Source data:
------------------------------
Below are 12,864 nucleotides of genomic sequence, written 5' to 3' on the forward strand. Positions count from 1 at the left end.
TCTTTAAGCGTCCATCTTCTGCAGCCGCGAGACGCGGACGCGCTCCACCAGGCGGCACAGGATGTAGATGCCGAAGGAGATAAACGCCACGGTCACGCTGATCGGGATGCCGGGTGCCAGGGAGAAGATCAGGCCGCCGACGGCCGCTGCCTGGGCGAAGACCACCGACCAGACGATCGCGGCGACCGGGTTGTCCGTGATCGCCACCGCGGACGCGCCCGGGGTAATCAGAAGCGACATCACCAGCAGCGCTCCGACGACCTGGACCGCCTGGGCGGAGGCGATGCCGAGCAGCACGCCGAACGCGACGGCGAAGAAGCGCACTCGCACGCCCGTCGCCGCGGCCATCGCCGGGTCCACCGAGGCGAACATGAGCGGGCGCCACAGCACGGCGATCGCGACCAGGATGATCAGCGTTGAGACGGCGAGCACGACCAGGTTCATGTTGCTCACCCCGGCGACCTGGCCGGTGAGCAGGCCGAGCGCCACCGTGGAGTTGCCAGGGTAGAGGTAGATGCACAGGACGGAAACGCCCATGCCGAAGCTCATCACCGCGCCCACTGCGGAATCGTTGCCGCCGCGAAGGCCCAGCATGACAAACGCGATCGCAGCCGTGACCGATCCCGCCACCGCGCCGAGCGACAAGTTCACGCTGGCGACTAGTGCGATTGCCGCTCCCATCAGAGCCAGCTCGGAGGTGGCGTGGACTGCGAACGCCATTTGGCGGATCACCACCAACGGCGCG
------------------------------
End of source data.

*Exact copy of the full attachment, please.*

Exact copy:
Below are 12,864 nucleotides of genomic sequence, written 5' to 3' on the forward strand. Positions count from 1 at the left end.
TCTTTAAGCGTCCATCTTCTGCAGCCGCGAGACGCGGACGCGCTCCACCAGGCGGCACAGGATGTAGATGCCGAAGGAGATAAACGCCACGGTCACGCTGATCGGGATGCCGGGTGCCAGGGAGAAGATCAGGCCGCCGACGGCCGCTGCCTGGGCGAAGACCACCGACCAGACGATCGCGGCGACCGGGTTGTCCGTGATCGCCACCGCGGACGCGCCCGGGGTAATCAGAAGCGACATCACCAGCAGCGCTCCGACGACCTGGACCGCCTGGGCGGAGGCGATGCCGAGCAGCACGCCGAACGCGACGGCGAAGAAGCGCACTCGCACGCCCGTCGCCGCGGCCATCGCCGGGTCCACCGAGGCGAACATGAGCGGGCGCCACAGCACGGCGATCGCGACCAGGATGATCAGCGTTGAGACGGCGAGCACGACCAGGTTCATGTTGCTCACCCCGGCGACCTGGCCGGTGAGCAGGCCGAGCGCCACCGTGGAGTTGCCAGGGTAGAGGTAGATGCACAGGACGGAAACGCCCATGCCGAAGCTCATCACCGCGCCCACTGCGGAATCGTTGCCGCCGCGAAGGCCCAGCATGACAAACGCGATCGCAGCCGTGACCGATCCCGCCACCGCGCCGAGCGACAAGTTCACGCTGGCGACTAGTGCGATTGCCGCTCCCATCAGAGCCAGCTCGGAGGTGGCGTGGACTGCGAACGCCATTTGGCGGATCACCACCAACGGCGCG